David Bourget (Western Ontario)
David Chalmers (ANU, NYU)
Rafael De Clercq
Jack Alan Reynolds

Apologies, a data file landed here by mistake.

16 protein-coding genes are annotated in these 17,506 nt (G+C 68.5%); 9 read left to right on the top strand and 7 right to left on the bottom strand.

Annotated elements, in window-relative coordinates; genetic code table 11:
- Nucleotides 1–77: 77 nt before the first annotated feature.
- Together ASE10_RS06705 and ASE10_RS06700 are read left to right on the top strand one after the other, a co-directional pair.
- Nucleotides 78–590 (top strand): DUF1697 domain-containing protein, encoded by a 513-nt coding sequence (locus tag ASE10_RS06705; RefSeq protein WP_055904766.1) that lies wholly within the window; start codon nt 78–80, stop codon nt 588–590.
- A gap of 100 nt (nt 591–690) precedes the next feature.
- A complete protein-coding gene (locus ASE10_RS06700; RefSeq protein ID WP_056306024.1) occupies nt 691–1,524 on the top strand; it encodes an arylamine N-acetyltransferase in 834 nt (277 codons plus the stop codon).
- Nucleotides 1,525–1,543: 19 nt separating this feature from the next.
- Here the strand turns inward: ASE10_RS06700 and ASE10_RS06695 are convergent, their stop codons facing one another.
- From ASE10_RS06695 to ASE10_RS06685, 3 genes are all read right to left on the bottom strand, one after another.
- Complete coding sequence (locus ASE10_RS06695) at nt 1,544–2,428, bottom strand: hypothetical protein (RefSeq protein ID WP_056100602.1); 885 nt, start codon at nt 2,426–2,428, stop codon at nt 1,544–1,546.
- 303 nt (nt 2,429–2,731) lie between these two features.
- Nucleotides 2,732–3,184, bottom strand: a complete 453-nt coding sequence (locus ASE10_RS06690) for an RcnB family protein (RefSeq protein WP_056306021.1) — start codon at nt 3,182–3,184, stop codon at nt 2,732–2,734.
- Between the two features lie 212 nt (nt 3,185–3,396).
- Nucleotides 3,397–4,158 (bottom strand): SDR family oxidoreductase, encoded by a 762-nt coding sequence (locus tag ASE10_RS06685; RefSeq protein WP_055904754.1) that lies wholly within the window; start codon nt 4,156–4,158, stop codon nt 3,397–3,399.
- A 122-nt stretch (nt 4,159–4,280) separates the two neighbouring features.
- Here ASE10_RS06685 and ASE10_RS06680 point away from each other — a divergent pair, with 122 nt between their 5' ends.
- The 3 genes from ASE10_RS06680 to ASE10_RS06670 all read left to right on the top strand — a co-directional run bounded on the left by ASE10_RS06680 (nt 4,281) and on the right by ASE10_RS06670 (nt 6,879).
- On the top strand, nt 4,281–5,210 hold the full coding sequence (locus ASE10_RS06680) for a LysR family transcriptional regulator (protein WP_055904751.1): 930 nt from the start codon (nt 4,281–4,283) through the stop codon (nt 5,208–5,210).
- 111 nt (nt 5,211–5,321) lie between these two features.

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As children in elementary school we were taught to recite the alphabet in order: “Aay, Bee, See, Dee, Eii, Eff, Ghee, Aaych, …, Why and Zee”. There is nothing natural about this particular ordering: it is strictly a matter of convention. (When and where it was settled upon I haven’t the remotest notion.) Then, having mastered the ordering, we were taught to apply that knowledge to alphabetize lists of words. The procedure is surprisingly complex, and its mastery by mere eight-year olds attests to the elevated intellectual capacities of human beings. One merely has to try to write down the procedure in a flow chart to see how complex it truly is. In any event, most of us probably emerged from the exercise of learning to use a dictionary believing that we knew all there is to know about alphabetizing. If only that were all there is to it. The trouble is that our third-grade teachers had not reckoned on our having to program computers to alphabetize..
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